Once again for the people in the back, this is why white, male-driven, conservative American Christians are unwavering with their loyalty towards Trump. He echoes and magnifies their rage towards the things they fear and hate. It’s not about what he is doing “for” Jesus, it’s about what he is doing “against” the people and things they fear will undermine their privileged way of life. In their minds, this country is for them, given by God to them, and should always serve and reflect them above all things. Some will “tolerate” a certain amount of controlled “sharing” as long as they’re still king of the mountain. It helps them sleep at night and convince themselves that they aren’t racist, sexist, or white privileged. However, to the privileged, the emergence of true equality always feels like war, a war they must fight. That’s how you know where racism truly lives; look for the subtle “actions” against, and the subtle “inactions” towards true equality.  

See, when people criticize white, conservative American Christians for not being “for” Jesus or for supporting a President who isn’t “for” Jesus, it all rolls off their back because ultimately it isn’t about being “for” Jesus anyways. It’s about fighting a war “against” what threatens their privilege. That’s why they will perform all sorts of spiritual gymnastics, rationalize their duplicities, and do anything to divert attention away from the stark contrast between Trump, Republicans, conservative Evangelicalism and the person and ways of Jesus. For them, standing against and thwarting their enemies trumps following Jesus every time. All pun intended.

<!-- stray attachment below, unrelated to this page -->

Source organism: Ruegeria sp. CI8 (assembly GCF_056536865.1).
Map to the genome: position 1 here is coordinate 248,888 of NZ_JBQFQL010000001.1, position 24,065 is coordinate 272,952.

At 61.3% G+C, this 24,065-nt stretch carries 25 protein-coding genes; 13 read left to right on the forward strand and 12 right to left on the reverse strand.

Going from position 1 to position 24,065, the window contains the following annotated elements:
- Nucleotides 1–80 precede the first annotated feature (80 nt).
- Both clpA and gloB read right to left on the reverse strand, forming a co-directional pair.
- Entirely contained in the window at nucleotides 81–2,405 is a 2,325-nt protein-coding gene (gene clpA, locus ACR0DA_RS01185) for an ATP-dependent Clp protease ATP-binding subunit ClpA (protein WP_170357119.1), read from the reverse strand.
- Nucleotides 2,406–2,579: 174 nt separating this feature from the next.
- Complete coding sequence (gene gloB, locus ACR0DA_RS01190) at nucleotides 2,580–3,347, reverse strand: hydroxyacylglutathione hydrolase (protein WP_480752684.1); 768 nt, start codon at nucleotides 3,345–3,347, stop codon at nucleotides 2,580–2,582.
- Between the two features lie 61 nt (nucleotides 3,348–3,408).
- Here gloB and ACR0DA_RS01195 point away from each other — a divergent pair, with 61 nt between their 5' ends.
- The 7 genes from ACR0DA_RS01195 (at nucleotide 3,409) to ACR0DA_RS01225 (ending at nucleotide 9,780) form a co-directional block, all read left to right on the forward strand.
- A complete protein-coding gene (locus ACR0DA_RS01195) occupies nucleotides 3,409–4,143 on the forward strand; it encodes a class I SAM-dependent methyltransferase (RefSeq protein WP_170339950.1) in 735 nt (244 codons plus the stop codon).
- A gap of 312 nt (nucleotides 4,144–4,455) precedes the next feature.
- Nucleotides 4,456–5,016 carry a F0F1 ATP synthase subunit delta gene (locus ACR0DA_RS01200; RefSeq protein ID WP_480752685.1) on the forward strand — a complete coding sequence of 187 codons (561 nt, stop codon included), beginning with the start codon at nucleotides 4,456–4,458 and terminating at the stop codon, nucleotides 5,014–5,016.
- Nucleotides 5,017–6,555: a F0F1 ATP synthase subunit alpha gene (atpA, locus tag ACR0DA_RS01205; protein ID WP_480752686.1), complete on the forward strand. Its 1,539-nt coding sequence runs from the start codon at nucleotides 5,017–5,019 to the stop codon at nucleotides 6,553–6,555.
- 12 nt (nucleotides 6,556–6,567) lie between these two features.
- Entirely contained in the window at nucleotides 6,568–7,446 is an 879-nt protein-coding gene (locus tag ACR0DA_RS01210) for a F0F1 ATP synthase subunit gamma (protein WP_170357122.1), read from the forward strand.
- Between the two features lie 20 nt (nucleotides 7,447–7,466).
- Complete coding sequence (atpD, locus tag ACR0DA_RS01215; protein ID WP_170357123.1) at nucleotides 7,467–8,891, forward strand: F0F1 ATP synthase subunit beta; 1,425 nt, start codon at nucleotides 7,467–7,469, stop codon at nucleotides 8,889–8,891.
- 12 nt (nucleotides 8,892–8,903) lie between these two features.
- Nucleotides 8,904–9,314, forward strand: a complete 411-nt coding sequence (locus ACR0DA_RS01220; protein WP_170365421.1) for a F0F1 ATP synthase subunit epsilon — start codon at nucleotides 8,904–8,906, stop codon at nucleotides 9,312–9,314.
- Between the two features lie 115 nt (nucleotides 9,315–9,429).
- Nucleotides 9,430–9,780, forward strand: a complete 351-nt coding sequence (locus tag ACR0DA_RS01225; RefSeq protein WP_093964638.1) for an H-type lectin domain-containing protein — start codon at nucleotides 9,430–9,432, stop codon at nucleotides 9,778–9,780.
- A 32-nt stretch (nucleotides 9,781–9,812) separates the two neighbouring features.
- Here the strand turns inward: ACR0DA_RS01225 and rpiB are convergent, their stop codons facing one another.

Therefore, it’s largely useless to argue with Trump supporters about Jesus. To them, He’s irrelevant and can be rationalized away. Instead, what is relevant is their hate, fear, oppressiveness, and self-centeredness. Focusing on these issues is key. 

For these are the huge under-the-surface sins that have given rise to what we see on the surface of the iceberg of white, male-driven, conservative American Christianity today. Find me anything and everything that they stand “against” and it can be clearly connected, not to their love of humanity, freedom, or America, but to their hateful, fearful, oppressive, and self-centered desire to protect and prosper their white, male-driven, conservative Christian privilege and dominance in all of American society–period, full stop.

The real reason why many Christians support Trump isn’t about his being “for” Jesus, but about his being “against” the equality and diversity that threatens white, male-driven, conservative American Christian supremacy. 

 

Grace is brave. Be brave. 

No, Progressive Christian, You’re Not Insane